Yield: 4 pounds
Source: Stella Parks, BraveTart
Red (Wine) Velvet Cupcakes
The mixing of red wine and cocoa creates “a shockingly pale batter,” writes Stella Parks, but in the oven it develops “a mellow burgundy hue and rich cocoa flavor (plus, these acidic ingredients make for a velvety soft crumb).”
1½ cups (12 ounces) milk (any percentage will do)
1 vanilla bean, split lengthwise
1 cup plus 2 tablespoons (8 ounces) sugar
⅓ cup (1½ ounces) cornstarch
3 large eggs, straight from the fridge
1 tablespoon vanilla extract
2 cups (16 ounces) full-fat cream cheese, cool but soft
3 sticks (12 ounces) unsalted butter, cool but soft
2 tablespoons (1 ounce) freshly squeezed lemon juice
2⅔ cups (12 ounces) all-purpose flour
¾ cup (2¼ ounces) raw or Special Dark cocoa powder
3½ sticks (14 ounces) unsalted butter, soft but cool
2 cups (16 ounces) brown sugar
2¼ teaspoons baking soda
1 teaspoon kosher salt (half as much if iodized)
½ teaspoon cinnamon
2 tablespoons (1 ounce) vanilla extract
6 large eggs, at room temperature
1½ cups (12 ounces) dry red wine
1 3 or 4-ounce block or bar of white chocolate, for garnish (optional)
Make the frosting: In a 3-quart saucepan, bring the milk and vanilla bean to a simmer over medium heat. Remove from heat, cover, and steep 30 minutes or, alternatively, cover and refrigerate for up to 24 hours to extract the deepest vanilla flavor.
Whisk the sugar and cornstarch together in a medium bowl, followed by the eggs.
Return milk to a simmer. Remove vanilla bean, scrape the flavorful pulp into the milk, and discard the pod. Ladle 1/2 cup of hot milk into the eggs, whisking to combine. Repeat with a second and third ladleful, then pour the warmed eggs into the pot and cook over medium heat, whisking constantly, until the custard turns thick and lumpy, about 3 minutes. Once it begins to bubble sluggishly, continue cooking and whisking for 2 full minutes, to neutralize a starch-dissolving protein found in the yolks; the custard should be very smooth. Remove from heat and stir in vanilla extract.
Pour the custard into a baking dish about 7-by-11 inches to speed the cooling process. Press a sheet of plastic against the surface and refrigerate until thick and cool, about 1 hour. Alternatively, refrigerate for up to 1 week, then let stand at room temperature until wamred to 68F before proceeding.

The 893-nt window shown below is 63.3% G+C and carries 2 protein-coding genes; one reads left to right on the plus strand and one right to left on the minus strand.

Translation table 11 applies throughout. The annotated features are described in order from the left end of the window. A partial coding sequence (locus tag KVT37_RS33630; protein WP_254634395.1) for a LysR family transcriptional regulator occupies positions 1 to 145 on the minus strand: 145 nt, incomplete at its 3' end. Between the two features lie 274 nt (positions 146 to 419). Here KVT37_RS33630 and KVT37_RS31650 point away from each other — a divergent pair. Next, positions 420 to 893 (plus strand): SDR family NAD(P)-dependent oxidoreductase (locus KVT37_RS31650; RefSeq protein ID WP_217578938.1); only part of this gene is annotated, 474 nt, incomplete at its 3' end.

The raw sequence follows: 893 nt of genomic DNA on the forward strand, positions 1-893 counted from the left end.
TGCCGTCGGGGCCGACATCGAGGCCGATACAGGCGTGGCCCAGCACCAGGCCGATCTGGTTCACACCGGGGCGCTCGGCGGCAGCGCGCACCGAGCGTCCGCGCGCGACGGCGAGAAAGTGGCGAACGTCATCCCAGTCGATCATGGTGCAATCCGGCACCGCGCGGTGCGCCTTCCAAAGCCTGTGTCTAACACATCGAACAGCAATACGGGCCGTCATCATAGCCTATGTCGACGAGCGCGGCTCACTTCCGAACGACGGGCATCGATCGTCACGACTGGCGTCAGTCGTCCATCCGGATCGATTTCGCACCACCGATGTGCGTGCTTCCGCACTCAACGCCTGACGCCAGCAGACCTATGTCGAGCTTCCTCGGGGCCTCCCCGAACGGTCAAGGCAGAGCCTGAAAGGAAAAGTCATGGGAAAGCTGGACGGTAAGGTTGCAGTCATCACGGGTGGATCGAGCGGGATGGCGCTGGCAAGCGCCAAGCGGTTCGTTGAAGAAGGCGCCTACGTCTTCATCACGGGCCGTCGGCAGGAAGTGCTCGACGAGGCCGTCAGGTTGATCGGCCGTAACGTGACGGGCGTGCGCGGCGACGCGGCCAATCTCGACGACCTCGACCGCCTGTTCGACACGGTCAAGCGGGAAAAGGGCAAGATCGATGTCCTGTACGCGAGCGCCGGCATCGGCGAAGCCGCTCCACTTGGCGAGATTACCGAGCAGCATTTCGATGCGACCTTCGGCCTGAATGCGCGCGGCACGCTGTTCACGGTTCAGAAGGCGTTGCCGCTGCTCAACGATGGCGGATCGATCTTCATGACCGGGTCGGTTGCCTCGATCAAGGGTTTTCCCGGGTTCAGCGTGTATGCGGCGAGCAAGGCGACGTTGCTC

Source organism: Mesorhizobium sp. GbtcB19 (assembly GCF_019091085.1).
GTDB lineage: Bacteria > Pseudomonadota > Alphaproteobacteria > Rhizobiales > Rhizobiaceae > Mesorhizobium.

In the bowl of a stand mixer fitted with a paddle attachment, beat the cream cheese and butter on medium speed until fluffy and light, about 5 minutes. Meanwhile, stir the thick pudding until smooth.
Scrape the bowl and beater with a flexible spatula, then switch to the whisk attachment. Whipping on medium speed, add pudding a few tablespoons at a time, then drizzle in lemon juice. Scrape the bowl once more and whip for a few seconds to ensure that no lumps remain. The buttercream should be light and creamy, but thick enough to hang upside down from a spoon.
Make the cupcakes: Adjust oven rack to the lower-middle position and preheat to 350F. Line muffin tins with paper liners.
Sift flour and cocoa; set aside.
Combine butter, brown sugar, baking soda, salt, cinnamon, and vanilla extract in the bowl of a stand mixer fitted with a paddle attachment. Mix on low speed to moisten, then increase to medium and cream until fluffy and light, about 5 minutes, pausing to scrape the bowl and beater halfway through. With the mixer running, add the eggs one at a time, mixing until each is fully incorporated before adding the next.
Reduce speed to low and sprinkle in one-third of the flour/cocoa, followed by a third of the red wine. Alternate between the two, allowing each addition to be roughly incorporated before adding the next. Fold batter with a flexible spatula to ensure it’s well mixed from the bottom up.
Fill each lined muffin cup with 1¾ ounces of batter, about two-thirds full. Bake for 20 minutes, or until a toothpick inserted into the center emerges with only a few crumbs attached. Cool until no trace of warmth remains, about 90 minutes, then frost the cupcakes.
Shave the white chocolate with a coarse-bladed microplane and use a spoon to sprinkle the shavings over the frosting.
Cover loosely and refrigerate if not serving the frosted cupcakes right away. Bring to room temperature to serve.
Yield: 40 cupcakes
Source: Adapted from Stella Parks, BraveTart